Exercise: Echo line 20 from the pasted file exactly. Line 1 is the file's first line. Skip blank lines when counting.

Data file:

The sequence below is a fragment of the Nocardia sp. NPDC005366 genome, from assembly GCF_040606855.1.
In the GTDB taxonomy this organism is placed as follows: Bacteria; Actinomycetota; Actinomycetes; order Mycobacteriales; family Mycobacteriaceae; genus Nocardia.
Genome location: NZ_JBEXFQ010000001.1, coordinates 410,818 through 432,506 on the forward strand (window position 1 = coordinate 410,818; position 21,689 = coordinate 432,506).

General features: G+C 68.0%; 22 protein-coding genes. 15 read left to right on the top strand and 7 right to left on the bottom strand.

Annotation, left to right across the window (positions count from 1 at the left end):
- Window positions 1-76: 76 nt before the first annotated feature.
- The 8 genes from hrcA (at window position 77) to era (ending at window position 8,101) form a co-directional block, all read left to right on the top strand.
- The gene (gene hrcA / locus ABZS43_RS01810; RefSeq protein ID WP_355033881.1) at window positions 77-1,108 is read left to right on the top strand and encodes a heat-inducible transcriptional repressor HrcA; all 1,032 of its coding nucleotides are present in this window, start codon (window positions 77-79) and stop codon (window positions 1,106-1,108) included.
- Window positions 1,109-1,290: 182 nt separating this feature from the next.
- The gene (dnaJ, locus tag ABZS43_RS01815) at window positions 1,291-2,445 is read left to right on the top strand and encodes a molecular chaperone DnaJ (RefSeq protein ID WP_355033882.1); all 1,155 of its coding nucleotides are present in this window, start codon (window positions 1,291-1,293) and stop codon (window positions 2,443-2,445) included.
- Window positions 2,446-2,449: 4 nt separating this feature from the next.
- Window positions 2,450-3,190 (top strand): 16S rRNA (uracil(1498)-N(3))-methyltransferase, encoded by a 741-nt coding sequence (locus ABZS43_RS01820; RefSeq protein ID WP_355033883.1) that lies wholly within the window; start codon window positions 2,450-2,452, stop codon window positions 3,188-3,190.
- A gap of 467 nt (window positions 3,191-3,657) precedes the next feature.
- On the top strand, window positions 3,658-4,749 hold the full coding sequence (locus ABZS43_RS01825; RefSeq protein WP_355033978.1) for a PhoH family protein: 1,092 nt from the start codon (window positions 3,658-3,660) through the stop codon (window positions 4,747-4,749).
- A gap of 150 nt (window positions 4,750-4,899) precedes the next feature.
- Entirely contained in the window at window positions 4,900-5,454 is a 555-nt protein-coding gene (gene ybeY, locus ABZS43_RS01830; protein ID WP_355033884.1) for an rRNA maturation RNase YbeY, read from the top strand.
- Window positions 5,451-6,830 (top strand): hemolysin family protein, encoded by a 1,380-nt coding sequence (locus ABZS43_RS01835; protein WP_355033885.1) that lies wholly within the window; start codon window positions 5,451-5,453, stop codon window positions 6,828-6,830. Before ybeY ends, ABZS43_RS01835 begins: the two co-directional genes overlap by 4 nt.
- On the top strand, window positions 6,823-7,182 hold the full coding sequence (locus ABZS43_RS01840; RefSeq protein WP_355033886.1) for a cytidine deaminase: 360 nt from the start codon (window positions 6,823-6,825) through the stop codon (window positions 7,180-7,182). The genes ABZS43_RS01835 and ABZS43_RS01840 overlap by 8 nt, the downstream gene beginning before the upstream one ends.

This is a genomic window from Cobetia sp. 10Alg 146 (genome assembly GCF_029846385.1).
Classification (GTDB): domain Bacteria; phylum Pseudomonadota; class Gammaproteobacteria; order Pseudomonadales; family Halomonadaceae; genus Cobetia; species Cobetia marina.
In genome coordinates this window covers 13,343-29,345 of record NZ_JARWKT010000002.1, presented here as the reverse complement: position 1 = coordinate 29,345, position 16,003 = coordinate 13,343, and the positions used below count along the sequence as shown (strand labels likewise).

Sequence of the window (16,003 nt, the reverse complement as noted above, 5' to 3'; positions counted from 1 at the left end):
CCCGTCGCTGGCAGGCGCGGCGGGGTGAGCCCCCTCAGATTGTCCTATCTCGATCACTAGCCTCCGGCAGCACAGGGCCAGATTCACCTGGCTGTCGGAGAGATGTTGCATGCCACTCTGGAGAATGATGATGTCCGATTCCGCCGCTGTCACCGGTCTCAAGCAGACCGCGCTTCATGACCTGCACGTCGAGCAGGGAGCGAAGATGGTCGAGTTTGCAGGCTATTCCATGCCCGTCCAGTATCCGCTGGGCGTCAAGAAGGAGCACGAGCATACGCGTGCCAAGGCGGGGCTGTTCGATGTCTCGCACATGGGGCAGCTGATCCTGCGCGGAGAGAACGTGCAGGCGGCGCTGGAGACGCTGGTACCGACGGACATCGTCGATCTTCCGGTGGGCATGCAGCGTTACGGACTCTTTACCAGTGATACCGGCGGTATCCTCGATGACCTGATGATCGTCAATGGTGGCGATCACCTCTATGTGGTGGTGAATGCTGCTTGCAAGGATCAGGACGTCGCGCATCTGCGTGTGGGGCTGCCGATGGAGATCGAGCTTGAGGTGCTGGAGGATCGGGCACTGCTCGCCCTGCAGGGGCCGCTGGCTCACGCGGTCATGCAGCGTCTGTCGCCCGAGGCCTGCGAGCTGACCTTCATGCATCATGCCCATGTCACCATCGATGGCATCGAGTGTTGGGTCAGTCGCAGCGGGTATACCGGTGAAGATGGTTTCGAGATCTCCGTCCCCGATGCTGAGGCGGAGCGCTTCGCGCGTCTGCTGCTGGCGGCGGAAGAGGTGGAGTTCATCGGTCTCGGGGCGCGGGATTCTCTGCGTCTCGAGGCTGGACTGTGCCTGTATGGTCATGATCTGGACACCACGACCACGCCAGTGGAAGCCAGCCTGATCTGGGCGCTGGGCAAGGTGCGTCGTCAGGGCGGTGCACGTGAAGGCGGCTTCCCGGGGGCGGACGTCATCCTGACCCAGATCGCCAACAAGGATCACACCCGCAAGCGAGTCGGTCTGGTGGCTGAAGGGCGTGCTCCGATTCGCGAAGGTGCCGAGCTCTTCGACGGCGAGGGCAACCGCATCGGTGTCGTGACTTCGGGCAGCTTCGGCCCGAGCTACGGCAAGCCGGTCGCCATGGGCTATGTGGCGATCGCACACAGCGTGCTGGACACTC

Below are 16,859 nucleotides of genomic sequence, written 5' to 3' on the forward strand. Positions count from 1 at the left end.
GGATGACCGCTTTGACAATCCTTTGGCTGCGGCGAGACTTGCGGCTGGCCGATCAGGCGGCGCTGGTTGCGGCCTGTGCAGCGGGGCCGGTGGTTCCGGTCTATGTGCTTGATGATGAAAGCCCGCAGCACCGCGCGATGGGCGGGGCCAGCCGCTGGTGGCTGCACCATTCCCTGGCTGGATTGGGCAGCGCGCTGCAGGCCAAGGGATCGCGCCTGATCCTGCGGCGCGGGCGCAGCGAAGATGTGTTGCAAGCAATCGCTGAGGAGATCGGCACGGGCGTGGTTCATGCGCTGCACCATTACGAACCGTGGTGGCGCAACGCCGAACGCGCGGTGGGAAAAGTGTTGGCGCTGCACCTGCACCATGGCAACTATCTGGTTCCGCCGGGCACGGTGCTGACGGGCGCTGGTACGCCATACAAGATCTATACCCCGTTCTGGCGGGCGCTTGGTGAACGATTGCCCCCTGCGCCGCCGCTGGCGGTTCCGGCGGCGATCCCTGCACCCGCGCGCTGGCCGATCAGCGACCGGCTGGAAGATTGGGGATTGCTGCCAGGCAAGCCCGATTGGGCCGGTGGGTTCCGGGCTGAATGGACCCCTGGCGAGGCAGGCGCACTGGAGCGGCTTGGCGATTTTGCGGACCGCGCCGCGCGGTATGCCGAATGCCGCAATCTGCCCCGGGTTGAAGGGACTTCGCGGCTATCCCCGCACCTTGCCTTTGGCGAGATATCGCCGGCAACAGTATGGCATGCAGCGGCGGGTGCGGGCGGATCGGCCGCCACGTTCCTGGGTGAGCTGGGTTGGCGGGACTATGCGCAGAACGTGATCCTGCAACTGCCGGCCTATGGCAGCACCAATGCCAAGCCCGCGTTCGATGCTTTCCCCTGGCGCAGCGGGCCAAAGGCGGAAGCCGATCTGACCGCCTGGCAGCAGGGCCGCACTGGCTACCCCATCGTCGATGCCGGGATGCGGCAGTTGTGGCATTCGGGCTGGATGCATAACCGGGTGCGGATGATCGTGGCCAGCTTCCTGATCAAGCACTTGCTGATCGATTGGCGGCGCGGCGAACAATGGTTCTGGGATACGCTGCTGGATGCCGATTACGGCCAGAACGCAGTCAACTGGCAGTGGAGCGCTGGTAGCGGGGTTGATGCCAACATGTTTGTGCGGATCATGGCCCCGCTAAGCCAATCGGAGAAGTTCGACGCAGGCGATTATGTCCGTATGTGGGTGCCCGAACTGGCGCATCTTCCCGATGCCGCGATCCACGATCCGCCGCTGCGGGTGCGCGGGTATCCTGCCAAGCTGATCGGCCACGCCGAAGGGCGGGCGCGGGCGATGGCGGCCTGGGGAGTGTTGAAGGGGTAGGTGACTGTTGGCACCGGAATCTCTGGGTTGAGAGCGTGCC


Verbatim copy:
Classification (GTDB): domain Bacteria; phylum Pseudomonadota; class Gammaproteobacteria; order Pseudomonadales; family Halomonadaceae; genus Cobetia; species Cobetia marina.